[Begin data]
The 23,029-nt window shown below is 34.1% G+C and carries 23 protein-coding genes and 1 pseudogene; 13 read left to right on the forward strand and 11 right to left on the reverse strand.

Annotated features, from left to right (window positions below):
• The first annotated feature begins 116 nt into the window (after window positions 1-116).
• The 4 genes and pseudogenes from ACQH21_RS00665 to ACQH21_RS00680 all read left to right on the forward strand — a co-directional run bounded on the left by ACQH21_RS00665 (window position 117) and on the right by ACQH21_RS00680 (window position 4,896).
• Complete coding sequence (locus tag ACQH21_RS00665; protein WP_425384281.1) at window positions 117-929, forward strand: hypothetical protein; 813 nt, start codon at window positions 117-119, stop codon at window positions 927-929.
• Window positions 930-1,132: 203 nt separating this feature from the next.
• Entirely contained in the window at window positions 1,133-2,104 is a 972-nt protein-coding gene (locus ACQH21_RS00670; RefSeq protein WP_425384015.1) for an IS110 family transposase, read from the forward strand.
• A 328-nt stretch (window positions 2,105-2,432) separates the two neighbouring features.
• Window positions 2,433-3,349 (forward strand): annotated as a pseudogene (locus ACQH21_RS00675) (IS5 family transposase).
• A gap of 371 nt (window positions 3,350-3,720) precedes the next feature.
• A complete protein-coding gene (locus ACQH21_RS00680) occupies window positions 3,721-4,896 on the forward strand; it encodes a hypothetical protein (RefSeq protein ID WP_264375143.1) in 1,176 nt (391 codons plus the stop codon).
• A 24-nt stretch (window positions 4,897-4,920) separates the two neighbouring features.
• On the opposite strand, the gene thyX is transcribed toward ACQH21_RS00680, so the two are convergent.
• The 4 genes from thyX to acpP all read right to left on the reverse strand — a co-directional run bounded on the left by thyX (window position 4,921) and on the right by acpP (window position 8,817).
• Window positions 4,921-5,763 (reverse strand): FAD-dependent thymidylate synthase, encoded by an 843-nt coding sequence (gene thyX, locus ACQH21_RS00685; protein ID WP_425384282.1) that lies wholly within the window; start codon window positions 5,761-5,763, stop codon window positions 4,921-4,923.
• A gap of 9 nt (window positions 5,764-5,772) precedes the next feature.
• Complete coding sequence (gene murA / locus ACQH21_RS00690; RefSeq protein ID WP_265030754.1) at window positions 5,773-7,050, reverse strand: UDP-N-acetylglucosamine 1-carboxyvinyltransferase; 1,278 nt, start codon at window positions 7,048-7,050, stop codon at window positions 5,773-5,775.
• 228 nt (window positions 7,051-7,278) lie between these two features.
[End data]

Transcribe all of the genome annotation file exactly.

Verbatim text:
The 23,029-nt window shown below is 34.1% G+C and carries 23 protein-coding genes and 1 pseudogene; 13 read left to right on the forward strand and 11 right to left on the reverse strand.

Annotated features, from left to right (window positions below):
• The first annotated feature begins 116 nt into the window (after window positions 1-116).
• The 4 genes and pseudogenes from ACQH21_RS00665 to ACQH21_RS00680 all read left to right on the forward strand — a co-directional run bounded on the left by ACQH21_RS00665 (window position 117) and on the right by ACQH21_RS00680 (window position 4,896).
• Complete coding sequence (locus tag ACQH21_RS00665; protein WP_425384281.1) at window positions 117-929, forward strand: hypothetical protein; 813 nt, start codon at window positions 117-119, stop codon at window positions 927-929.
• Window positions 930-1,132: 203 nt separating this feature from the next.
• Entirely contained in the window at window positions 1,133-2,104 is a 972-nt protein-coding gene (locus ACQH21_RS00670; RefSeq protein WP_425384015.1) for an IS110 family transposase, read from the forward strand.
• A 328-nt stretch (window positions 2,105-2,432) separates the two neighbouring features.
• Window positions 2,433-3,349 (forward strand): annotated as a pseudogene (locus ACQH21_RS00675) (IS5 family transposase).
• A gap of 371 nt (window positions 3,350-3,720) precedes the next feature.
• A complete protein-coding gene (locus ACQH21_RS00680) occupies window positions 3,721-4,896 on the forward strand; it encodes a hypothetical protein (RefSeq protein ID WP_264375143.1) in 1,176 nt (391 codons plus the stop codon).
• A 24-nt stretch (window positions 4,897-4,920) separates the two neighbouring features.
• On the opposite strand, the gene thyX is transcribed toward ACQH21_RS00680, so the two are convergent.
• The 4 genes from thyX to acpP all read right to left on the reverse strand — a co-directional run bounded on the left by thyX (window position 4,921) and on the right by acpP (window position 8,817).
• Window positions 4,921-5,763 (reverse strand): FAD-dependent thymidylate synthase, encoded by an 843-nt coding sequence (gene thyX, locus ACQH21_RS00685; protein ID WP_425384282.1) that lies wholly within the window; start codon window positions 5,761-5,763, stop codon window positions 4,921-4,923.
• A gap of 9 nt (window positions 5,764-5,772) precedes the next feature.
• Complete coding sequence (gene murA / locus ACQH21_RS00690; RefSeq protein ID WP_265030754.1) at window positions 5,773-7,050, reverse strand: UDP-N-acetylglucosamine 1-carboxyvinyltransferase; 1,278 nt, start codon at window positions 7,048-7,050, stop codon at window positions 5,773-5,775.
• 228 nt (window positions 7,051-7,278) lie between these two features.